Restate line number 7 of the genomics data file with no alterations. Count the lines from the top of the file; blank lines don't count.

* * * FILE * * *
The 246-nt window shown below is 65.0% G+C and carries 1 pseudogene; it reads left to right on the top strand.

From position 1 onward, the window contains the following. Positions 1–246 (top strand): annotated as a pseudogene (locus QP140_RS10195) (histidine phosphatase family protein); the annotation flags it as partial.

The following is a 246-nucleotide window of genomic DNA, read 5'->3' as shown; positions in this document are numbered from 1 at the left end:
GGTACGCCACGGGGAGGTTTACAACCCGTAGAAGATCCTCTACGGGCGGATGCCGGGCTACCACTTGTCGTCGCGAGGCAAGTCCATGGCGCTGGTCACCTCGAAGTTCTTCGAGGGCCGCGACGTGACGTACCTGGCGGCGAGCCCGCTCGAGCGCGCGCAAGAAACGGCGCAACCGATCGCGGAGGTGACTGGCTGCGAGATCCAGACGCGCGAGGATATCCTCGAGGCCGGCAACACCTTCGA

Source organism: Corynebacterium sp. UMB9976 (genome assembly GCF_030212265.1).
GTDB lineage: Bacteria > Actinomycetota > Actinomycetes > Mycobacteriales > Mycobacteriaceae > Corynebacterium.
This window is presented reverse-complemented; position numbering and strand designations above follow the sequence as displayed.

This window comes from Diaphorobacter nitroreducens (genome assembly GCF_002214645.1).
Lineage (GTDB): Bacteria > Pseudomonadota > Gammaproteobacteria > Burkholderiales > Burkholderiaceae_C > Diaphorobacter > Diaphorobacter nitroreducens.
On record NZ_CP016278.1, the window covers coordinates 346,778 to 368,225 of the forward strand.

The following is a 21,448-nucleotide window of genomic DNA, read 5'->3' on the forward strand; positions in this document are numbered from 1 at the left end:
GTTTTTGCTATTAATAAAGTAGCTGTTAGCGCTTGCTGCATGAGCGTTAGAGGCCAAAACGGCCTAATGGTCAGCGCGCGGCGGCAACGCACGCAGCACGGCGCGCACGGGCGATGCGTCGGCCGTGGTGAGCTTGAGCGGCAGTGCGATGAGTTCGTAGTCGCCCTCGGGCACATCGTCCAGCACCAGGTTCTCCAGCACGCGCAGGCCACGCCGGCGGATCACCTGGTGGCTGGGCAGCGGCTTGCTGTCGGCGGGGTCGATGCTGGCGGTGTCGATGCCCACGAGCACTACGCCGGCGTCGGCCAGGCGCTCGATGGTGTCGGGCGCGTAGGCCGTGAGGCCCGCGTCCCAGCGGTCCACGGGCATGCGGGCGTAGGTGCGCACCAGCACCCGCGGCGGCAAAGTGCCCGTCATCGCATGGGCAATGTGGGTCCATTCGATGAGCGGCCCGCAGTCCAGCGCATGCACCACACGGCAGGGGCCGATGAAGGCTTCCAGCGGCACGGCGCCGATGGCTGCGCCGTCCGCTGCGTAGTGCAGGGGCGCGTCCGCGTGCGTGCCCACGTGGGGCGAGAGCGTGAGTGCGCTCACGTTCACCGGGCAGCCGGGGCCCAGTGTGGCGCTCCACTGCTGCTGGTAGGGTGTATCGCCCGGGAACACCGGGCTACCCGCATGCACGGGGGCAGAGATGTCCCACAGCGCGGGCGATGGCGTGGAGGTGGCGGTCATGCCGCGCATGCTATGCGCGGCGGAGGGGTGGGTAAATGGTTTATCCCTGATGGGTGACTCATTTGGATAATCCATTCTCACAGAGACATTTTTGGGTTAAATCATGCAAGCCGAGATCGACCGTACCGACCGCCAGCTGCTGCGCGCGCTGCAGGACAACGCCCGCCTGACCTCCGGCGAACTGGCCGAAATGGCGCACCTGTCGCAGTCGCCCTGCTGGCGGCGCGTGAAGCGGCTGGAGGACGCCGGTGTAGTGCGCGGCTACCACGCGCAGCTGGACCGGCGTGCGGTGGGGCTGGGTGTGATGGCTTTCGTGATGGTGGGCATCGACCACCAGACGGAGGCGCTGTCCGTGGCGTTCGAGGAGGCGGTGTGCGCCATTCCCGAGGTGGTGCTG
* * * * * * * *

This window is presented reverse-complemented; position numbering and strand designations above follow the sequence as displayed.